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|Title: ||A Study of Nepalese Families' Paid and Unpaid Work after Migration to Australia|
|Authors: ||Dhungel, Basundhara|
|Keywords: ||Nepalese families;paid and unpaid work;household work;migrant families;professional migrant|
|Issue Date: ||2000|
|Publisher: ||University of Sydney. Social Work Social Policy and Sociology|
|Abstract: ||The patterns of paid and unpaid work adopted by migrants families with dependent children are more or less similar to that of prevailing working pattern of men and women of Australian born couples. A case study with 28 couple families, 14 husbands and 14 wives who migrated from Nepal under "skill" or "professional" category and the literature review on paid and unpaid work of couple families with dependent children show that in both families the trend of change of working pattern in paid and unpaid work is similar. With the increased participation of married women in the paid labour force, men increased participation in household work. There is increased household work for both husbands and wives, but women tend to do more household "inside" and childcare work than men. In the mean time, men tend to do more work in the "masculine" sphere of "outside" work in house maintenance, repair and car care. The only factor that differentiates working pattern of migrant families with Australian born families is the experience of migration and the category that they migrated. The change of working practice of paid and unpaid work of migrant families are affected by the change of family type from extended family to two generational family and their education and previous work experience that they brought along with them. Professional migrants who migrated family as a "unit" migrated spouse and dependent children together and they made their own decision to migrate, unlike other categories of migrants who migrated from political or economic pressure. One of the important experiences of migrant families is that there are new opportunity, new lifestyle, new intimacy and companionship and new sharing of work between husbands and wives after migration. At the same time, there are losses of extended family relatives, close friends and cultural event which affects their day to day lives. There are Australian based friends who provided support in the initial period of migration but these families do not provide regular assistance or support which family relatives provided in Nepal.|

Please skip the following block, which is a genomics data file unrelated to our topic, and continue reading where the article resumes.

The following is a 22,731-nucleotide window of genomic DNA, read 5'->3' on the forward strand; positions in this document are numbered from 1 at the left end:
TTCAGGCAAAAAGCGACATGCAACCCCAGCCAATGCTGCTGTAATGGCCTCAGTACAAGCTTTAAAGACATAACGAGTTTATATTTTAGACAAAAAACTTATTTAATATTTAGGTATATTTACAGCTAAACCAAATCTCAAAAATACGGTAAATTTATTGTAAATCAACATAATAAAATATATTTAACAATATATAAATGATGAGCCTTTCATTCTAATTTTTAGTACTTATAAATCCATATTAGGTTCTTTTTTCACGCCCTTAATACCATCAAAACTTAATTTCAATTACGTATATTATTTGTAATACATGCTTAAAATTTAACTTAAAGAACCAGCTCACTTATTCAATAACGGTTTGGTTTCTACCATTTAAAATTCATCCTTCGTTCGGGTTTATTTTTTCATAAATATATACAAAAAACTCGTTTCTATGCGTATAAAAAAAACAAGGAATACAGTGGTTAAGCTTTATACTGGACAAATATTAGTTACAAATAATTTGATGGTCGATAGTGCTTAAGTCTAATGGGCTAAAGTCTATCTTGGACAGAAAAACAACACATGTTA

|Rights and Permissions: ||Copyright Dhungel, Basundhara;http://www.library.usyd.edu.au/copyright.html|
|Appears in Collections:||Sydney Digital Theses (Open Access)|
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